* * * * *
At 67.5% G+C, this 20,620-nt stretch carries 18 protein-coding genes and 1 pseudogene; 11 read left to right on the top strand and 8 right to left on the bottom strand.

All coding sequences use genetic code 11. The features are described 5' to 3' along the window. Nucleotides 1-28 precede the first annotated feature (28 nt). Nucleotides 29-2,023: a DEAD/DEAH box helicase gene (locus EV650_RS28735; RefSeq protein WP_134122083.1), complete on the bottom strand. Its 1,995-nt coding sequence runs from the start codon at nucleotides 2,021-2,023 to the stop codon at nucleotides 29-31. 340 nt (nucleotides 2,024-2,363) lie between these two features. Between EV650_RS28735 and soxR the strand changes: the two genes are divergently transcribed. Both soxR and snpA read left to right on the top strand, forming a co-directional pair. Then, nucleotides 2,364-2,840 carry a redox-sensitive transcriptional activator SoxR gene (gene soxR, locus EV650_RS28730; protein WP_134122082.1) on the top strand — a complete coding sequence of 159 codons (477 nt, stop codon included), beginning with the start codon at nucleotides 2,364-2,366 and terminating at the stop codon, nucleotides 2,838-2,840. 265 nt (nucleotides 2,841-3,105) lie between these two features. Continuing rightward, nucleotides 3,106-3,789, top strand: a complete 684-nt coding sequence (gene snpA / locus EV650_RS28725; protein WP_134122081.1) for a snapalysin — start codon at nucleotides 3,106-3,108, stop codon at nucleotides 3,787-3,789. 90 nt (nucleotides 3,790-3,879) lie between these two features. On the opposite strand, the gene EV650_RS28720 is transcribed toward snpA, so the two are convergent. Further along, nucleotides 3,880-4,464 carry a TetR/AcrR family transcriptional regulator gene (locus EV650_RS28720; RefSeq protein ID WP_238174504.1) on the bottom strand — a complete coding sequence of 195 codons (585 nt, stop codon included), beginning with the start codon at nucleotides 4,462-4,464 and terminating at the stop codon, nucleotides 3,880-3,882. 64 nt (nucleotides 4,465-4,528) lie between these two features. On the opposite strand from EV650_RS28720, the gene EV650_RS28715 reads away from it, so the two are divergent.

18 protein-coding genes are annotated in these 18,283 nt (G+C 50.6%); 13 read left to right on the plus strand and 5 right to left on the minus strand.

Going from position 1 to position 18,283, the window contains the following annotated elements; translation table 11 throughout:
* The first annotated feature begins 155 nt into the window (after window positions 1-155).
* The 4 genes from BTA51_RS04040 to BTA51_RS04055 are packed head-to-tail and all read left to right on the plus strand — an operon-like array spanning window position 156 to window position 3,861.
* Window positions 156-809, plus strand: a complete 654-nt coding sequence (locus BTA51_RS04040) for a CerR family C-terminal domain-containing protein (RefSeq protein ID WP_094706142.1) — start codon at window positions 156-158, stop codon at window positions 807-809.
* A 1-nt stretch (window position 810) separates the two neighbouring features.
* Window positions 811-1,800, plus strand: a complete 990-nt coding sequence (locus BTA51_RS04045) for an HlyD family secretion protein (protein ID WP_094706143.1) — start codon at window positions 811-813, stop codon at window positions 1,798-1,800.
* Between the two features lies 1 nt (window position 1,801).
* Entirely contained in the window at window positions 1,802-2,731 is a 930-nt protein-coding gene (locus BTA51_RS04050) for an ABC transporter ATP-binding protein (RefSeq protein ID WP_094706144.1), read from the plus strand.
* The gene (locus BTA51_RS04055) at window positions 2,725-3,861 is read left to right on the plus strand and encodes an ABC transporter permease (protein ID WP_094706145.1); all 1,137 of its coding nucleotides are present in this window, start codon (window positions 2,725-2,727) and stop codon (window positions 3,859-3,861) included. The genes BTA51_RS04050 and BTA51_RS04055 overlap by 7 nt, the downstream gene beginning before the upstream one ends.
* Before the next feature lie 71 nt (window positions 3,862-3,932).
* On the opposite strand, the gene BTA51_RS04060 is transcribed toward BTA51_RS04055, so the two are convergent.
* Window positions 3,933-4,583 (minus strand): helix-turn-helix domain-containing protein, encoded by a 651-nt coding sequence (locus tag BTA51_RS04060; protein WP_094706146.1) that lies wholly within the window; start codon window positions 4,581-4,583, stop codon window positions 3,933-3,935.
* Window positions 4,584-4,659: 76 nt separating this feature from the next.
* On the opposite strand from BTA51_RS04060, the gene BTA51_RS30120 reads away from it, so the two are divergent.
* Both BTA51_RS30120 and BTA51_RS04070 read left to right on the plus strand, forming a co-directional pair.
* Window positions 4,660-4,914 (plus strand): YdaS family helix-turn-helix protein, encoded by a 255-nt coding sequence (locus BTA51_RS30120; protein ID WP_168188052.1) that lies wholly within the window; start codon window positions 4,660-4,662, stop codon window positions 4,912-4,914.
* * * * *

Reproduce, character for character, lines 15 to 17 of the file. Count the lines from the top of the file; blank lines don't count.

* Window positions 3,933-4,583 (minus strand): helix-turn-helix domain-containing protein, encoded by a 651-nt coding sequence (locus tag BTA51_RS04060; protein WP_094706146.1) that lies wholly within the window; start codon window positions 4,581-4,583, stop codon window positions 3,933-3,935.
* Window positions 4,584-4,659: 76 nt separating this feature from the next.
* On the opposite strand from BTA51_RS04060, the gene BTA51_RS30120 reads away from it, so the two are divergent.